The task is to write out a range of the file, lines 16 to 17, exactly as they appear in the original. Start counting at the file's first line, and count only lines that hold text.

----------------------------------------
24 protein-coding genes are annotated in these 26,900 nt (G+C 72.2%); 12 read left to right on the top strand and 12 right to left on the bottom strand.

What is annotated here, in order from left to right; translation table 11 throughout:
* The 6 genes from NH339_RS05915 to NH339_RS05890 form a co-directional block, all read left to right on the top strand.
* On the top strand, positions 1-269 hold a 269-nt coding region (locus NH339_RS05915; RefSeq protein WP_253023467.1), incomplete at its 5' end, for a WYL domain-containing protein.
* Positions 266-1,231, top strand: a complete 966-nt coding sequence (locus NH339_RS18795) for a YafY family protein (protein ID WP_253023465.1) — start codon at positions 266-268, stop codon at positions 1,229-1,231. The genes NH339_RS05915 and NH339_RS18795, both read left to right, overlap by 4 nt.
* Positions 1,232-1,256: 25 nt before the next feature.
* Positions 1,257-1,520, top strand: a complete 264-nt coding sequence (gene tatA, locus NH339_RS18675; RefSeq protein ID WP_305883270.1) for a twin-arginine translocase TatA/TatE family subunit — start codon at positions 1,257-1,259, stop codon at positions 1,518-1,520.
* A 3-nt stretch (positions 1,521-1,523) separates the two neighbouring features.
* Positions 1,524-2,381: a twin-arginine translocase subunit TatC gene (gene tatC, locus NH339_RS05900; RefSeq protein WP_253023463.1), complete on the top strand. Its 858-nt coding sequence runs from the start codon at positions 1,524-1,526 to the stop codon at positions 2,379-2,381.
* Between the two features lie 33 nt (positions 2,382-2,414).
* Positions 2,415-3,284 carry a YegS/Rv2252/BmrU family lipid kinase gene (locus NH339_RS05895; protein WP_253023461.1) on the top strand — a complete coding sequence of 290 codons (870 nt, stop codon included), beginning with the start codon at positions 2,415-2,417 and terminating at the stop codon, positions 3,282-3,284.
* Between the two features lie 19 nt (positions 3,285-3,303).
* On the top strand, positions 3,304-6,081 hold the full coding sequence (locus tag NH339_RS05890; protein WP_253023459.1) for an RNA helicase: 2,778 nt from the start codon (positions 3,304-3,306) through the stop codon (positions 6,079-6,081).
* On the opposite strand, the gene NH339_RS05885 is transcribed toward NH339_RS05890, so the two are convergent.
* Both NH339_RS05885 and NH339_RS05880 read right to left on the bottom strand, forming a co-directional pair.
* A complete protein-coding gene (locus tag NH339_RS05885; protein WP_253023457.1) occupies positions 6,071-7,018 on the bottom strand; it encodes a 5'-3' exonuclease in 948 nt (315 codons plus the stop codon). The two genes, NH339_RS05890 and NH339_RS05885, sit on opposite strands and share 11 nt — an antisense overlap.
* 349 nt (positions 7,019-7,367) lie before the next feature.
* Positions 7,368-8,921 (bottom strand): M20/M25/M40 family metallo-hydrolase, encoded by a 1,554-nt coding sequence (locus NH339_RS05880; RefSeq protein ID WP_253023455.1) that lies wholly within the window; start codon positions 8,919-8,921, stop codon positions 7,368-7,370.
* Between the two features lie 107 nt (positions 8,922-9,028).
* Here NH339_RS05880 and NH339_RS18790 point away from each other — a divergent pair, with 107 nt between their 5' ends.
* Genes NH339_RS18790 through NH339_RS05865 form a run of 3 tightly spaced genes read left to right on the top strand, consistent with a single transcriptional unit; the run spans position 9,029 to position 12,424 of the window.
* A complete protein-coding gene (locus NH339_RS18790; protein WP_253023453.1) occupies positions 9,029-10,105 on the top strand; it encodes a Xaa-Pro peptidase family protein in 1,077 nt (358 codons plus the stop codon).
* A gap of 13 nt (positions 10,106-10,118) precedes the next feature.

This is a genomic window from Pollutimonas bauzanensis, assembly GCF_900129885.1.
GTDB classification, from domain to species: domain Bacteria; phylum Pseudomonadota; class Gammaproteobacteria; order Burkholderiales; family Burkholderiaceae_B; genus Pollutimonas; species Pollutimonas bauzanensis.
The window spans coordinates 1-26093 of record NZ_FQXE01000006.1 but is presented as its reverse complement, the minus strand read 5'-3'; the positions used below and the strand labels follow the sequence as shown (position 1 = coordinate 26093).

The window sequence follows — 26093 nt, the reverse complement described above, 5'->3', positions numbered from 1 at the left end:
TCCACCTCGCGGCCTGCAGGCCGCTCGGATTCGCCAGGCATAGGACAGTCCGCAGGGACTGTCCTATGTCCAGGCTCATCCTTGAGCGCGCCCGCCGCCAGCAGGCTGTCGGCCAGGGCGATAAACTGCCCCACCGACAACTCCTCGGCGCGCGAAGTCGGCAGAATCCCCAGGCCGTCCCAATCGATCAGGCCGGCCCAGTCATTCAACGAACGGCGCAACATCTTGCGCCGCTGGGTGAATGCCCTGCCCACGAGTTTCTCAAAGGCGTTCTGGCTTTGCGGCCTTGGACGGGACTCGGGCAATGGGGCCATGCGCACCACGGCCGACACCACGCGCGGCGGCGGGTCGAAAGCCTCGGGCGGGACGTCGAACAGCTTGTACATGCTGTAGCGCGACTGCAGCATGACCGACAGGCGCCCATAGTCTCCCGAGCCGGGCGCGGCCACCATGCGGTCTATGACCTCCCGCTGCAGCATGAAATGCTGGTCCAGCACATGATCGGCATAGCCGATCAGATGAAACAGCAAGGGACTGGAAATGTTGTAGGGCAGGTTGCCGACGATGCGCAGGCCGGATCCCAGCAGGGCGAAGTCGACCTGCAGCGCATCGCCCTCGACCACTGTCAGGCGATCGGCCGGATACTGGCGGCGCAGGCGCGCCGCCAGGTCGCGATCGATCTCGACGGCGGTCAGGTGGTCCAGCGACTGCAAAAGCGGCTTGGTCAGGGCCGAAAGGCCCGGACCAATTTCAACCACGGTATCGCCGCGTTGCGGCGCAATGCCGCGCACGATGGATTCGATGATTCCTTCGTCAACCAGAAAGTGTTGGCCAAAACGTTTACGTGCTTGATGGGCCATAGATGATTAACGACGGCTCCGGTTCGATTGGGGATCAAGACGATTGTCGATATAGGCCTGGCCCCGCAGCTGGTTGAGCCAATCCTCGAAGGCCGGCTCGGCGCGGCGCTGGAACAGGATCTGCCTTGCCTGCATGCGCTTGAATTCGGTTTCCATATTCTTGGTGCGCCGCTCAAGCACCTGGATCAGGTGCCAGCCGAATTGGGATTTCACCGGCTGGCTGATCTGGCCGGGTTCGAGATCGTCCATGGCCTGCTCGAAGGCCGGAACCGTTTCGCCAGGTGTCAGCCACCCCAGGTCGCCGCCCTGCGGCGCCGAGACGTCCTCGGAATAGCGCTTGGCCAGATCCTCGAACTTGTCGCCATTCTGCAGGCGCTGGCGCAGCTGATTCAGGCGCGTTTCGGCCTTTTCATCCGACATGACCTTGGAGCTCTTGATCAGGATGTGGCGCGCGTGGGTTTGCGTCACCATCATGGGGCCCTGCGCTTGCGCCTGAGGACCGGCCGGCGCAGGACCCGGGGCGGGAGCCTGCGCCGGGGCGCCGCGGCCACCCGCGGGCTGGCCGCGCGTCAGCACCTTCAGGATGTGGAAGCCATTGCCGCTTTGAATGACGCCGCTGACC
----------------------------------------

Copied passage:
* A complete protein-coding gene (locus tag NH339_RS05885; protein WP_253023457.1) occupies positions 6,071-7,018 on the bottom strand; it encodes a 5'-3' exonuclease in 948 nt (315 codons plus the stop codon). The two genes, NH339_RS05890 and NH339_RS05885, sit on opposite strands and share 11 nt — an antisense overlap.
* 349 nt (positions 7,019-7,367) lie before the next feature.